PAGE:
What could be clearer? What is not clear is implementation. We’ve been told that Kṛṣṇa’s own description of varṇāśrama is impossible to implement in present day and ago so precedent for re-considering old rules is there. In the absence of an ācārya telling us exactly what to do we have only principles and our own intelligence to go on, it’s not the best way but we have no other choice.

Vanity thought #858. Science beats materialism

Earlier this month The Guardian published not one but two articles on some recent research confirming that greater materialism leads to greater unhappiness (here and here).

By research they mean not one but a series of studies published this year alone and also a body of research for the past 35 years. The connection is indisputable and some studies insist not only on correlation but also on causation – that, indeed, materialism causes unhappiness. One study even focused on feedback loop, how materialism causes loneliness and how resultant loneliness causes even more materialism. That particular study was done over six years. Other studies followed the subjects for several months and there was one that compared results over the course of twelve years. Science is solid here.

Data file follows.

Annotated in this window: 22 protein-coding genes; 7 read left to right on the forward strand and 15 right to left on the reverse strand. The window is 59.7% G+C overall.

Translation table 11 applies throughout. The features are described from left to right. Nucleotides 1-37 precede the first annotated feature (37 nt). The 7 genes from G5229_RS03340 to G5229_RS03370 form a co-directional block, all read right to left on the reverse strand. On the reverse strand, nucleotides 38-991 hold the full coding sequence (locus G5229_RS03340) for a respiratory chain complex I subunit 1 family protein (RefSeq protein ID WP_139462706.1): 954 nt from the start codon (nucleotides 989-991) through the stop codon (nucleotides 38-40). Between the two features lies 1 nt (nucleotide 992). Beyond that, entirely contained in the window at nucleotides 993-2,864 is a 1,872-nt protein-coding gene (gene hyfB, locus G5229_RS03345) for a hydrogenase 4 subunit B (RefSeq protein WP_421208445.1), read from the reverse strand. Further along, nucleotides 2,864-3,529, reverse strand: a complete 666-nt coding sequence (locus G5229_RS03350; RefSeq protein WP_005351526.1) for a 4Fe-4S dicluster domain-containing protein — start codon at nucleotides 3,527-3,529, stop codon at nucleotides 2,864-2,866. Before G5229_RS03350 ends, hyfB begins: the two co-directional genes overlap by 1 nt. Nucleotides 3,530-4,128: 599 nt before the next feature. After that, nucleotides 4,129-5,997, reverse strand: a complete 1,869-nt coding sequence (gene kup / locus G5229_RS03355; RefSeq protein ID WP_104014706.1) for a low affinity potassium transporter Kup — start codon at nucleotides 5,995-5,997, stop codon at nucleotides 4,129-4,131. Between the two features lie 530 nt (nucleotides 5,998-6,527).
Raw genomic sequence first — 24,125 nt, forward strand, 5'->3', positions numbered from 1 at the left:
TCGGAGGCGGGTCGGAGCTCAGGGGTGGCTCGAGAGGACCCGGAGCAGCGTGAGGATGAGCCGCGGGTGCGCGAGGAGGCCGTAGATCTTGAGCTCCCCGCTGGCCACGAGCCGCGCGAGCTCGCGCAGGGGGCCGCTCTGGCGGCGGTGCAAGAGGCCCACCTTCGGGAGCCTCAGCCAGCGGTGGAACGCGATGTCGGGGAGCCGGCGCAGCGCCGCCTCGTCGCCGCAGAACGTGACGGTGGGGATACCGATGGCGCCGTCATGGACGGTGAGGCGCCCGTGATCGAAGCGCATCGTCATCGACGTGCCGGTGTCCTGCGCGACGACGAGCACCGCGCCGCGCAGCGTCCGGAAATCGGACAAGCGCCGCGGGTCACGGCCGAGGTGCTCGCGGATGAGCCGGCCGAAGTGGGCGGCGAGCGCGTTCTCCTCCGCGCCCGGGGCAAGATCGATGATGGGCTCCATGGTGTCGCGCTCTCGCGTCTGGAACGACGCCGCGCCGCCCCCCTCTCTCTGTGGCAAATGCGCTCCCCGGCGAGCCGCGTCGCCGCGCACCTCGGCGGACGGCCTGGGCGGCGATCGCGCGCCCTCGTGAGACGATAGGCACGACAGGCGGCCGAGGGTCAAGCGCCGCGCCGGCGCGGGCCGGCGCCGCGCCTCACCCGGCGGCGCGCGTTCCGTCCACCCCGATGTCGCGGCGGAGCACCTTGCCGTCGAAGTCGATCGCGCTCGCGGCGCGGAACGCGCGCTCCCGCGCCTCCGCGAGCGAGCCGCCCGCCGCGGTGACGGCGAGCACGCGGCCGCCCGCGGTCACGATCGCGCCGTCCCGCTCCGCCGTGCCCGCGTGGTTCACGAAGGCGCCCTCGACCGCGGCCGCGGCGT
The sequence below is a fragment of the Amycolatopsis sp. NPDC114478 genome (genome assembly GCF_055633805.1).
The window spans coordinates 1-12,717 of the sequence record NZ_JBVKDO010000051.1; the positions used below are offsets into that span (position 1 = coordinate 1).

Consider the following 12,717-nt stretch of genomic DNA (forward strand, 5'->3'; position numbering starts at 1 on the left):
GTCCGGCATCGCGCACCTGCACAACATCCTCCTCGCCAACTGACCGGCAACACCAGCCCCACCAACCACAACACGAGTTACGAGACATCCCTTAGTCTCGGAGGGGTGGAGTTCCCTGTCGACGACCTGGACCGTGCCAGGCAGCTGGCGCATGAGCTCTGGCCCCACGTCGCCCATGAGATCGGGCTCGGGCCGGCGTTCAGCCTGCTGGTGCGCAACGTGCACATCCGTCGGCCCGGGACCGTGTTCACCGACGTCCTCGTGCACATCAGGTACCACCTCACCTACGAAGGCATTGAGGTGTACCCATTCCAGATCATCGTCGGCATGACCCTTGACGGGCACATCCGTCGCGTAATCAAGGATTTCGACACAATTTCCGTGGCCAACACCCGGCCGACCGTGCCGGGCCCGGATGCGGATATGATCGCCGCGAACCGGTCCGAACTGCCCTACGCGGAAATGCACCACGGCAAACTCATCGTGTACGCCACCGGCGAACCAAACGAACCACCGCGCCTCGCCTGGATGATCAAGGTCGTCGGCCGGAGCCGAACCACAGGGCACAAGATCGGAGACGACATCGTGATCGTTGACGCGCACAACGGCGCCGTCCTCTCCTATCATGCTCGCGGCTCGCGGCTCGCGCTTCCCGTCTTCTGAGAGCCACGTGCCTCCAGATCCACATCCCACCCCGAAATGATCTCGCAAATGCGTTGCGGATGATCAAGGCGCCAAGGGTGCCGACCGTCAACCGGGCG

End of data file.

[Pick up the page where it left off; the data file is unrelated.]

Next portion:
What is left to dispute is what they mean by materialism and what they mean by happiness.

Happiness is a fuzzy concept, especially when so many studies are done independently. They were not measuring one and the same thing but rather a collection of parameters that relate to happiness in general. Sense of well-being, sense of self-worth, sense of fulfillment, sense of satisfaction, peace of mind, or even the decreased levels of opposite emotions like post traumatic stress. In some studies they relied on standard diagnostic tests to identify mental problems, like when they show you a few ink blots and then tell you you have suppressed sexual feelings for your mother.

All in all, however, there isn’t much room left for skepticism here. They weren’t measuring spiritual happiness, of course, but, in our terms, they noticed increased levels of mode of goodness, which always feels better.

There’s more room left for the argument what constitutes materialism there and whether we and them are talking about the same thing at all.